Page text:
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Huizenga op-ed: Continuing a serious conversation with students

Washington, April 19, 2018
As a father, I am committed to protecting our students and ensuring they are safe. I am deeply moved by all who have been impacted by gun violence, especially students. I have consistently engaged with the youth of this district and am always willing to sit down and constructively discuss the important issues affecting students.

There are areas of agreement on measures that can be taken at the local level to physically secure our schools. For example, I believe more resource officers should be hired, entry and exit points to schools should be secured, as well as potentially purchasing metal detectors for schools that need them.

More importantly, I believe there must be greater access to mental health resources. According to the Centers for Disease Control and Prevention, from 1999-2016, nearly 59 percent of gun-related deaths in Michigan were suicides. Over this same period, suicides in which a firearm was used increased 32 percent. I recently supported legislation to improve ways to identify signs of violence in schools, enhance intervention for those impacted by mental illness and strengthen coordination between law enforcement and schools. Addressing mental health will require vigilance at every level.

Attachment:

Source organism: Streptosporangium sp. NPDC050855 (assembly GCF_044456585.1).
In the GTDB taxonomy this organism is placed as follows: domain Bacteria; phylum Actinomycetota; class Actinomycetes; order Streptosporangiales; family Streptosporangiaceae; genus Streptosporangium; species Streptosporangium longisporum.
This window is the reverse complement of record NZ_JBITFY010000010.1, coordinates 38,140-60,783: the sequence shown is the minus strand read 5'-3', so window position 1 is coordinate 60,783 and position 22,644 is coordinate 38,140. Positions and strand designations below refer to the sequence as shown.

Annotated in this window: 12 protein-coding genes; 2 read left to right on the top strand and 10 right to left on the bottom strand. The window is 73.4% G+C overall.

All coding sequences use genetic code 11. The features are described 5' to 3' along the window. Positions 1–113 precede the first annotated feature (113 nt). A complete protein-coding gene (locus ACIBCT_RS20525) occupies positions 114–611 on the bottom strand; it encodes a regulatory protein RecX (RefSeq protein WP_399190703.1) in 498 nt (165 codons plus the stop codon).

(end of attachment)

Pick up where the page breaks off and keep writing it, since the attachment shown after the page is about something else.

There is no real consensus on what actions should be taken at the federal level. It is also clear students, educators, local schools systems and government have a collective responsibility to address the breakdown in our society.

I plan to continue meeting with them because I believe a constructive and informed dialogue must happen. My office has reached out to Reeths-Puffer High School and North Muskegon High School asking if they would help facilitate a discussion with concerned students. Additionally, I will meet with students this week to discuss their concerns.

The country stands with our students, and I remain committed to continuing a productive dialogue and ensure their voices are heard.
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